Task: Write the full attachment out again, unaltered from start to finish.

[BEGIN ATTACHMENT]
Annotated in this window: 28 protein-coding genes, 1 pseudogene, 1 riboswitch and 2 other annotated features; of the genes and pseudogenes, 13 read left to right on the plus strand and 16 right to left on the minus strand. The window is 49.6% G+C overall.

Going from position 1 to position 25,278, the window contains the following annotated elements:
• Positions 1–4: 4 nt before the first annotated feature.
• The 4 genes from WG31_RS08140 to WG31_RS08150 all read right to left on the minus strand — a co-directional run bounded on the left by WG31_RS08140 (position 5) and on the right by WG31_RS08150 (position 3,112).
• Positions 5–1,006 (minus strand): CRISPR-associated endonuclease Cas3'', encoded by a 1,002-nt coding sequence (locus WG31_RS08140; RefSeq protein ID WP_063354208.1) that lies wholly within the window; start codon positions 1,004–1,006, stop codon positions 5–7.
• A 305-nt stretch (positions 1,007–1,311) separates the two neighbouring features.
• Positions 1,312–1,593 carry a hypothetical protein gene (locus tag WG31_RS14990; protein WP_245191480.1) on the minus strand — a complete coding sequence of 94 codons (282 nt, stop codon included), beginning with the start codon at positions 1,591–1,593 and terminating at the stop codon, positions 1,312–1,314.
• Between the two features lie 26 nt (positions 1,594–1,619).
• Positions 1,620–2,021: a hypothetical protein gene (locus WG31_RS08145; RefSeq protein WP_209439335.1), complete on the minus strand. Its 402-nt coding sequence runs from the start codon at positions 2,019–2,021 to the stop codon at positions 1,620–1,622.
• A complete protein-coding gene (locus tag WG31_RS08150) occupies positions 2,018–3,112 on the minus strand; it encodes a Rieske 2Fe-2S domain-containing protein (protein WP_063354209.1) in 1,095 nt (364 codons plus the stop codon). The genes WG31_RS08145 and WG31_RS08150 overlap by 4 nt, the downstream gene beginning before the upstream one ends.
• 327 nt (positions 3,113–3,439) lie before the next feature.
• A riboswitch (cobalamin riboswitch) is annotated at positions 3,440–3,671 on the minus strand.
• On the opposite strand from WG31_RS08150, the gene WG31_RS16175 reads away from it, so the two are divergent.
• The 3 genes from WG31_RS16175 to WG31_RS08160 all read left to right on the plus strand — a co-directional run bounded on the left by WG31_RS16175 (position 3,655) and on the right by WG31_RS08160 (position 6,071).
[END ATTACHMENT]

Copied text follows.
Annotated in this window: 28 protein-coding genes, 1 pseudogene, 1 riboswitch and 2 other annotated features; of the genes and pseudogenes, 13 read left to right on the plus strand and 16 right to left on the minus strand. The window is 49.6% G+C overall.

Going from position 1 to position 25,278, the window contains the following annotated elements:
• Positions 1–4: 4 nt before the first annotated feature.
• The 4 genes from WG31_RS08140 to WG31_RS08150 all read right to left on the minus strand — a co-directional run bounded on the left by WG31_RS08140 (position 5) and on the right by WG31_RS08150 (position 3,112).
• Positions 5–1,006 (minus strand): CRISPR-associated endonuclease Cas3'', encoded by a 1,002-nt coding sequence (locus WG31_RS08140; RefSeq protein ID WP_063354208.1) that lies wholly within the window; start codon positions 1,004–1,006, stop codon positions 5–7.
• A 305-nt stretch (positions 1,007–1,311) separates the two neighbouring features.
• Positions 1,312–1,593 carry a hypothetical protein gene (locus tag WG31_RS14990; protein WP_245191480.1) on the minus strand — a complete coding sequence of 94 codons (282 nt, stop codon included), beginning with the start codon at positions 1,591–1,593 and terminating at the stop codon, positions 1,312–1,314.
• Between the two features lie 26 nt (positions 1,594–1,619).
• Positions 1,620–2,021: a hypothetical protein gene (locus WG31_RS08145; RefSeq protein WP_209439335.1), complete on the minus strand. Its 402-nt coding sequence runs from the start codon at positions 2,019–2,021 to the stop codon at positions 1,620–1,622.
• A complete protein-coding gene (locus tag WG31_RS08150) occupies positions 2,018–3,112 on the minus strand; it encodes a Rieske 2Fe-2S domain-containing protein (protein WP_063354209.1) in 1,095 nt (364 codons plus the stop codon). The genes WG31_RS08145 and WG31_RS08150 overlap by 4 nt, the downstream gene beginning before the upstream one ends.
• 327 nt (positions 3,113–3,439) lie before the next feature.
• A riboswitch (cobalamin riboswitch) is annotated at positions 3,440–3,671 on the minus strand.
• On the opposite strand from WG31_RS08150, the gene WG31_RS16175 reads away from it, so the two are divergent.
• The 3 genes from WG31_RS16175 to WG31_RS08160 all read left to right on the plus strand — a co-directional run bounded on the left by WG31_RS16175 (position 3,655) and on the right by WG31_RS08160 (position 6,071).